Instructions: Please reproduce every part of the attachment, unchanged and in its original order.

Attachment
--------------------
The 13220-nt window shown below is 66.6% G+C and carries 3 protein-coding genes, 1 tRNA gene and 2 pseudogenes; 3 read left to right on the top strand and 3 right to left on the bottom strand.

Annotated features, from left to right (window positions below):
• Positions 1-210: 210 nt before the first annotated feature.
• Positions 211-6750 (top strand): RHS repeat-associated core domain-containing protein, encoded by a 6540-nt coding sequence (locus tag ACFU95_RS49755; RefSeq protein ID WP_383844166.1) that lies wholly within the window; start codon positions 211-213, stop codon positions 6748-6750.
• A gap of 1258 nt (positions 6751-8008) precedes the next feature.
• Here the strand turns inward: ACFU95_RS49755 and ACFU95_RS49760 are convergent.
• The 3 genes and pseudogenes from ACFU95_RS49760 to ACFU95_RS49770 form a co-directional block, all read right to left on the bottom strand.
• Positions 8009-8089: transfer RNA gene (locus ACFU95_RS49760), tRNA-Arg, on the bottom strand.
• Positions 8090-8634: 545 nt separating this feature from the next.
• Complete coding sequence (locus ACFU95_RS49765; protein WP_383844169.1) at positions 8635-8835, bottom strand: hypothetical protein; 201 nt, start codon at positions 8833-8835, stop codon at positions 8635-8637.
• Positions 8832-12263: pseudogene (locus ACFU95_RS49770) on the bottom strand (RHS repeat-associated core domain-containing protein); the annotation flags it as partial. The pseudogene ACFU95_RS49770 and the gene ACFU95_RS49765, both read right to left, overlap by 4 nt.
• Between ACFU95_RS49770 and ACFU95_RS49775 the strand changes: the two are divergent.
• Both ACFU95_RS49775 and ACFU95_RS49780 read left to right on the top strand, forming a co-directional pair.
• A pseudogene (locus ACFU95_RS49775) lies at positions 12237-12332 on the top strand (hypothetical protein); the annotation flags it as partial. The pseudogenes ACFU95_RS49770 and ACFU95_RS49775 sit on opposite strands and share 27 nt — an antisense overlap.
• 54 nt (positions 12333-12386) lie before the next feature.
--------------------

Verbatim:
The 13220-nt window shown below is 66.6% G+C and carries 3 protein-coding genes, 1 tRNA gene and 2 pseudogenes; 3 read left to right on the top strand and 3 right to left on the bottom strand.

Annotated features, from left to right (window positions below):
• Positions 1-210: 210 nt before the first annotated feature.
• Positions 211-6750 (top strand): RHS repeat-associated core domain-containing protein, encoded by a 6540-nt coding sequence (locus tag ACFU95_RS49755; RefSeq protein ID WP_383844166.1) that lies wholly within the window; start codon positions 211-213, stop codon positions 6748-6750.
• A gap of 1258 nt (positions 6751-8008) precedes the next feature.
• Here the strand turns inward: ACFU95_RS49755 and ACFU95_RS49760 are convergent.
• The 3 genes and pseudogenes from ACFU95_RS49760 to ACFU95_RS49770 form a co-directional block, all read right to left on the bottom strand.
• Positions 8009-8089: transfer RNA gene (locus ACFU95_RS49760), tRNA-Arg, on the bottom strand.
• Positions 8090-8634: 545 nt separating this feature from the next.
• Complete coding sequence (locus ACFU95_RS49765; protein WP_383844169.1) at positions 8635-8835, bottom strand: hypothetical protein; 201 nt, start codon at positions 8833-8835, stop codon at positions 8635-8637.
• Positions 8832-12263: pseudogene (locus ACFU95_RS49770) on the bottom strand (RHS repeat-associated core domain-containing protein); the annotation flags it as partial. The pseudogene ACFU95_RS49770 and the gene ACFU95_RS49765, both read right to left, overlap by 4 nt.
• Between ACFU95_RS49770 and ACFU95_RS49775 the strand changes: the two are divergent.
• Both ACFU95_RS49775 and ACFU95_RS49780 read left to right on the top strand, forming a co-directional pair.
• A pseudogene (locus ACFU95_RS49775) lies at positions 12237-12332 on the top strand (hypothetical protein); the annotation flags it as partial. The pseudogenes ACFU95_RS49770 and ACFU95_RS49775 sit on opposite strands and share 27 nt — an antisense overlap.
• 54 nt (positions 12333-12386) lie before the next feature.